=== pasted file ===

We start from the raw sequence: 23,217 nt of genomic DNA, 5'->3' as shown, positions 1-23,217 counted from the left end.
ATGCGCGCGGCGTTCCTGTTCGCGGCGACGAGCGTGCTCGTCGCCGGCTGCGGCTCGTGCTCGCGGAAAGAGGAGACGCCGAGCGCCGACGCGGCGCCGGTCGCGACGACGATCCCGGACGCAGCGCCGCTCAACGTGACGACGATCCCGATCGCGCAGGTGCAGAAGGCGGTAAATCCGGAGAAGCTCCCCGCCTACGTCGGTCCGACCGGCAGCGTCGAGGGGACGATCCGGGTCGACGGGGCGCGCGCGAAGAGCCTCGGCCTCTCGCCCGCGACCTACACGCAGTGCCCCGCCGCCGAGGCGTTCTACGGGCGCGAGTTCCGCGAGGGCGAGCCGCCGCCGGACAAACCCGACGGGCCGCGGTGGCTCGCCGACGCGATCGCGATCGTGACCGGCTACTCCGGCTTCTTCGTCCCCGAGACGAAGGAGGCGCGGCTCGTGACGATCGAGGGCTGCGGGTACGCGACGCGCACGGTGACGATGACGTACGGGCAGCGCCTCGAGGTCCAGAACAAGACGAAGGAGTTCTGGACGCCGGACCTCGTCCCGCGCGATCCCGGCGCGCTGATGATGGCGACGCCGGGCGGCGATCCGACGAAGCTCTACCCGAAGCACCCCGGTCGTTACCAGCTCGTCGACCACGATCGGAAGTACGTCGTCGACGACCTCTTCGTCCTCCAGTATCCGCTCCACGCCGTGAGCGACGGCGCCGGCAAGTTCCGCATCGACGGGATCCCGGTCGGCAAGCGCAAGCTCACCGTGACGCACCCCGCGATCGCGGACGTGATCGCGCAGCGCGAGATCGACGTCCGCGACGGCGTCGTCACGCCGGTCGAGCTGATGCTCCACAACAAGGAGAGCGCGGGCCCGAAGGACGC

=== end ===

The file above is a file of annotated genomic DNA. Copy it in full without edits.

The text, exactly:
We start from the raw sequence: 23,217 nt of genomic DNA, 5'->3' as shown, positions 1-23,217 counted from the left end.
ATGCGCGCGGCGTTCCTGTTCGCGGCGACGAGCGTGCTCGTCGCCGGCTGCGGCTCGTGCTCGCGGAAAGAGGAGACGCCGAGCGCCGACGCGGCGCCGGTCGCGACGACGATCCCGGACGCAGCGCCGCTCAACGTGACGACGATCCCGATCGCGCAGGTGCAGAAGGCGGTAAATCCGGAGAAGCTCCCCGCCTACGTCGGTCCGACCGGCAGCGTCGAGGGGACGATCCGGGTCGACGGGGCGCGCGCGAAGAGCCTCGGCCTCTCGCCCGCGACCTACACGCAGTGCCCCGCCGCCGAGGCGTTCTACGGGCGCGAGTTCCGCGAGGGCGAGCCGCCGCCGGACAAACCCGACGGGCCGCGGTGGCTCGCCGACGCGATCGCGATCGTGACCGGCTACTCCGGCTTCTTCGTCCCCGAGACGAAGGAGGCGCGGCTCGTGACGATCGAGGGCTGCGGGTACGCGACGCGCACGGTGACGATGACGTACGGGCAGCGCCTCGAGGTCCAGAACAAGACGAAGGAGTTCTGGACGCCGGACCTCGTCCCGCGCGATCCCGGCGCGCTGATGATGGCGACGCCGGGCGGCGATCCGACGAAGCTCTACCCGAAGCACCCCGGTCGTTACCAGCTCGTCGACCACGATCGGAAGTACGTCGTCGACGACCTCTTCGTCCTCCAGTATCCGCTCCACGCCGTGAGCGACGGCGCCGGCAAGTTCCGCATCGACGGGATCCCGGTCGGCAAGCGCAAGCTCACCGTGACGCACCCCGCGATCGCGGACGTGATCGCGCAGCGCGAGATCGACGTCCGCGACGGCGTCGTCACGCCGGTCGAGCTGATGCTCCACAACAAGGAGAGCGCGGGCCCGAAGGACGC